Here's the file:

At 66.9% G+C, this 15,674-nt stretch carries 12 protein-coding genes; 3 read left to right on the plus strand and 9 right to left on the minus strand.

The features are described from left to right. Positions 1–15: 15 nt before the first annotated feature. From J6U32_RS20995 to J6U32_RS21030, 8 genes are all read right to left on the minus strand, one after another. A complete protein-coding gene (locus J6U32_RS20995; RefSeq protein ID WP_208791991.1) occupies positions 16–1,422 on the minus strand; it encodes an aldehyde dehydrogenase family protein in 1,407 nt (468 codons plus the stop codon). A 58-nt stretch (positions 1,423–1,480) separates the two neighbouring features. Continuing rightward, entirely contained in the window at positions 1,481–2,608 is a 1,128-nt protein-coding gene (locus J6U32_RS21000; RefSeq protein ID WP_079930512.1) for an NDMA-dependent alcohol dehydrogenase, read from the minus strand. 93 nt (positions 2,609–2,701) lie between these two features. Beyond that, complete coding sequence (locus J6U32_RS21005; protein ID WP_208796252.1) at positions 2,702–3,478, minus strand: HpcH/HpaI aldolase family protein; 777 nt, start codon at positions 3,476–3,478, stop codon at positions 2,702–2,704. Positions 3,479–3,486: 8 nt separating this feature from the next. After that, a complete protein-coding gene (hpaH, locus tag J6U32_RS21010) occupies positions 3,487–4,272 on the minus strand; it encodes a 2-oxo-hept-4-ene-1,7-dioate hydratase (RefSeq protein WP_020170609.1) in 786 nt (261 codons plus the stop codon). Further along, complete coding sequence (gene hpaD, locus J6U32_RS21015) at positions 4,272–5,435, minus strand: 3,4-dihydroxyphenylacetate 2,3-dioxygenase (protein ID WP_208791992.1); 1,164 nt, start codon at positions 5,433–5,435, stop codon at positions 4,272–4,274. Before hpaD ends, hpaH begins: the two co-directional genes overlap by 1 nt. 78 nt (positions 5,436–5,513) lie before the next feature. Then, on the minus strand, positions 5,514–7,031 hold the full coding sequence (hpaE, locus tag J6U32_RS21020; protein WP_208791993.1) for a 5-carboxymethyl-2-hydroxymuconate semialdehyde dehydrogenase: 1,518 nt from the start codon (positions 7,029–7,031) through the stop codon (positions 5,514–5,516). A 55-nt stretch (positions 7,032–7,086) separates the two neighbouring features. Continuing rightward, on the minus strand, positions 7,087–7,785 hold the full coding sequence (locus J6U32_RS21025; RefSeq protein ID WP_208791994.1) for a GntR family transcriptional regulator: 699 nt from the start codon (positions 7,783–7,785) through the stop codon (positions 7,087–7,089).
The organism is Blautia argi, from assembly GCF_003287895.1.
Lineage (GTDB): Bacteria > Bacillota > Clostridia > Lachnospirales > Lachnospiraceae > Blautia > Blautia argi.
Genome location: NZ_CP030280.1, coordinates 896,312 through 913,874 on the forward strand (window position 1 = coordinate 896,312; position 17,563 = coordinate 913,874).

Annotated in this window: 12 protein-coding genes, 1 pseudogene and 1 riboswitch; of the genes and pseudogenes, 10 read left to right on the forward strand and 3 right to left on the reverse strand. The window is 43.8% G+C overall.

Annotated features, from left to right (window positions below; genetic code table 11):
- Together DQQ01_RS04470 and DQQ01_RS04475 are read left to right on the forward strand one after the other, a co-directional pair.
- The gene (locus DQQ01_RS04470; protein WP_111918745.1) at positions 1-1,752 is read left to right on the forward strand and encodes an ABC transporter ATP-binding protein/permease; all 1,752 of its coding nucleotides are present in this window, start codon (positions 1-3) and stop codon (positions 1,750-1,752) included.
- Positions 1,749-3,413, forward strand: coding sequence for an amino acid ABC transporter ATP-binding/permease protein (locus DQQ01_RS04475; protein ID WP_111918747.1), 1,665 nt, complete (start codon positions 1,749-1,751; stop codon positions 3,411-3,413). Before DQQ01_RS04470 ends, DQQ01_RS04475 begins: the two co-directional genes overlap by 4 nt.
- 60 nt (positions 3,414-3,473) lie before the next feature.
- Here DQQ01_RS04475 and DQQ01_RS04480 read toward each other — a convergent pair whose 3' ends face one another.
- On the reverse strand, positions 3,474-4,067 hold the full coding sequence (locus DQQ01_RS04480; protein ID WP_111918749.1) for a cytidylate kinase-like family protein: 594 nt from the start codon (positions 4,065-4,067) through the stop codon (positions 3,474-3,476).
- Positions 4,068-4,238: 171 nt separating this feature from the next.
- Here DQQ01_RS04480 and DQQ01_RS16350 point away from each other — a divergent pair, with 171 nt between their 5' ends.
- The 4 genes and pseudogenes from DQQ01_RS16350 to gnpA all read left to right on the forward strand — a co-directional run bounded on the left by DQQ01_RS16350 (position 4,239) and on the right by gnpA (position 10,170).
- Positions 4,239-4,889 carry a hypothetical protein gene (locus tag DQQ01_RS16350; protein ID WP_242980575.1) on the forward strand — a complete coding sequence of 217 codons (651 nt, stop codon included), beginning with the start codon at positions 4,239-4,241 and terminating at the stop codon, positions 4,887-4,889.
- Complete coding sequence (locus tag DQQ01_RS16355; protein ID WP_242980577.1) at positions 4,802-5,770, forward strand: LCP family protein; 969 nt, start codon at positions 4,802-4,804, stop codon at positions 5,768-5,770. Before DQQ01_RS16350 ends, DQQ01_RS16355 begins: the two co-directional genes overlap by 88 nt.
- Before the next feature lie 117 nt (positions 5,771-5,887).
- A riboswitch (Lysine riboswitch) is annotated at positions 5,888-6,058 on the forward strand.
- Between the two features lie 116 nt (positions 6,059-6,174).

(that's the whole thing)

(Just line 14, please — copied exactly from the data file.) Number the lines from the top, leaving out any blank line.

- Positions 4,068-4,238: 171 nt separating this feature from the next.